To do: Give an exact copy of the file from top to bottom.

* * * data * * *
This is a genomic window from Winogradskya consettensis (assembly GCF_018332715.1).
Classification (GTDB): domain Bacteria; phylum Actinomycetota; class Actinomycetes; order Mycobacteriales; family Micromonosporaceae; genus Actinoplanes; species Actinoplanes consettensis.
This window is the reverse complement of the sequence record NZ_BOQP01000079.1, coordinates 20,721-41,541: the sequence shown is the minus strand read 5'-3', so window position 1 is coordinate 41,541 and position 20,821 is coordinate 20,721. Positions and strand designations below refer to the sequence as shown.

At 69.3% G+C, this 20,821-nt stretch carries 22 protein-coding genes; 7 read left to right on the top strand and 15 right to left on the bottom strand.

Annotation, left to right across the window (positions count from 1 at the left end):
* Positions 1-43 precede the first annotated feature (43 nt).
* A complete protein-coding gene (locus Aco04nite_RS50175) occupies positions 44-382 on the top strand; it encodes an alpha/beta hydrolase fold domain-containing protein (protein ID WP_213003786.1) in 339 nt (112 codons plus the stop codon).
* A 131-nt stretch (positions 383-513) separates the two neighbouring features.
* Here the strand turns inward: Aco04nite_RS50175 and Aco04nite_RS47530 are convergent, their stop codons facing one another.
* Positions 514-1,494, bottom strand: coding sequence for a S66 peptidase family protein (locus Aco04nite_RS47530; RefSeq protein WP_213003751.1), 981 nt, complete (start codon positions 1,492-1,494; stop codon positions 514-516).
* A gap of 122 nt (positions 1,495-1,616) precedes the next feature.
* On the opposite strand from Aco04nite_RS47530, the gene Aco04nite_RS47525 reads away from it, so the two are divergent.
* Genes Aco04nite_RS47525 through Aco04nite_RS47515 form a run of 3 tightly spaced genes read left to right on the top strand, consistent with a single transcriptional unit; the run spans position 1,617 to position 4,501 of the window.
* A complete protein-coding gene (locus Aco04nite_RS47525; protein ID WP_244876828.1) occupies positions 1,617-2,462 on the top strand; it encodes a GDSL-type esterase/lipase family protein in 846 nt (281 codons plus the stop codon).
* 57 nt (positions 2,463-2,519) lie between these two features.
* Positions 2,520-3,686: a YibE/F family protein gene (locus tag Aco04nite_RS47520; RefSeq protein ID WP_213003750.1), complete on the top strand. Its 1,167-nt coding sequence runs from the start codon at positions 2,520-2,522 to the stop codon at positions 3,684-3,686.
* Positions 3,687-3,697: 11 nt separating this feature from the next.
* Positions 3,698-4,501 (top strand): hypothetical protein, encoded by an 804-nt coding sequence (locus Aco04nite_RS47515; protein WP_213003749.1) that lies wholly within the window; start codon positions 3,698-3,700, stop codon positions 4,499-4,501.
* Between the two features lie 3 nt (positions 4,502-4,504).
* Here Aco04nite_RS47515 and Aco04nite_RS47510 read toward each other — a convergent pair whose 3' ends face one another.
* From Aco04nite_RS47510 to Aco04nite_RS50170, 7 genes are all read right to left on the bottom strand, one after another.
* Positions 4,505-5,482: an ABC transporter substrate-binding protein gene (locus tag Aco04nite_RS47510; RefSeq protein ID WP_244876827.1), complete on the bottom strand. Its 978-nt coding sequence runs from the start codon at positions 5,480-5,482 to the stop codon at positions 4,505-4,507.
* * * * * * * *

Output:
This is a genomic window from Winogradskya consettensis (assembly GCF_018332715.1).
Classification (GTDB): domain Bacteria; phylum Actinomycetota; class Actinomycetes; order Mycobacteriales; family Micromonosporaceae; genus Actinoplanes; species Actinoplanes consettensis.
This window is the reverse complement of the sequence record NZ_BOQP01000079.1, coordinates 20,721-41,541: the sequence shown is the minus strand read 5'-3', so window position 1 is coordinate 41,541 and position 20,821 is coordinate 20,721. Positions and strand designations below refer to the sequence as shown.

At 69.3% G+C, this 20,821-nt stretch carries 22 protein-coding genes; 7 read left to right on the top strand and 15 right to left on the bottom strand.

Annotation, left to right across the window (positions count from 1 at the left end):
* Positions 1-43 precede the first annotated feature (43 nt).
* A complete protein-coding gene (locus Aco04nite_RS50175) occupies positions 44-382 on the top strand; it encodes an alpha/beta hydrolase fold domain-containing protein (protein ID WP_213003786.1) in 339 nt (112 codons plus the stop codon).
* A 131-nt stretch (positions 383-513) separates the two neighbouring features.
* Here the strand turns inward: Aco04nite_RS50175 and Aco04nite_RS47530 are convergent, their stop codons facing one another.
* Positions 514-1,494, bottom strand: coding sequence for a S66 peptidase family protein (locus Aco04nite_RS47530; RefSeq protein WP_213003751.1), 981 nt, complete (start codon positions 1,492-1,494; stop codon positions 514-516).
* A gap of 122 nt (positions 1,495-1,616) precedes the next feature.
* On the opposite strand from Aco04nite_RS47530, the gene Aco04nite_RS47525 reads away from it, so the two are divergent.
* Genes Aco04nite_RS47525 through Aco04nite_RS47515 form a run of 3 tightly spaced genes read left to right on the top strand, consistent with a single transcriptional unit; the run spans position 1,617 to position 4,501 of the window.
* A complete protein-coding gene (locus Aco04nite_RS47525; protein ID WP_244876828.1) occupies positions 1,617-2,462 on the top strand; it encodes a GDSL-type esterase/lipase family protein in 846 nt (281 codons plus the stop codon).
* 57 nt (positions 2,463-2,519) lie between these two features.
* Positions 2,520-3,686: a YibE/F family protein gene (locus tag Aco04nite_RS47520; RefSeq protein ID WP_213003750.1), complete on the top strand. Its 1,167-nt coding sequence runs from the start codon at positions 2,520-2,522 to the stop codon at positions 3,684-3,686.
* Positions 3,687-3,697: 11 nt separating this feature from the next.
* Positions 3,698-4,501 (top strand): hypothetical protein, encoded by an 804-nt coding sequence (locus Aco04nite_RS47515; protein WP_213003749.1) that lies wholly within the window; start codon positions 3,698-3,700, stop codon positions 4,499-4,501.
* Between the two features lie 3 nt (positions 4,502-4,504).
* Here Aco04nite_RS47515 and Aco04nite_RS47510 read toward each other — a convergent pair whose 3' ends face one another.
* From Aco04nite_RS47510 to Aco04nite_RS50170, 7 genes are all read right to left on the bottom strand, one after another.
* Positions 4,505-5,482: an ABC transporter substrate-binding protein gene (locus tag Aco04nite_RS47510; RefSeq protein ID WP_244876827.1), complete on the bottom strand. Its 978-nt coding sequence runs from the start codon at positions 5,480-5,482 to the stop codon at positions 4,505-4,507.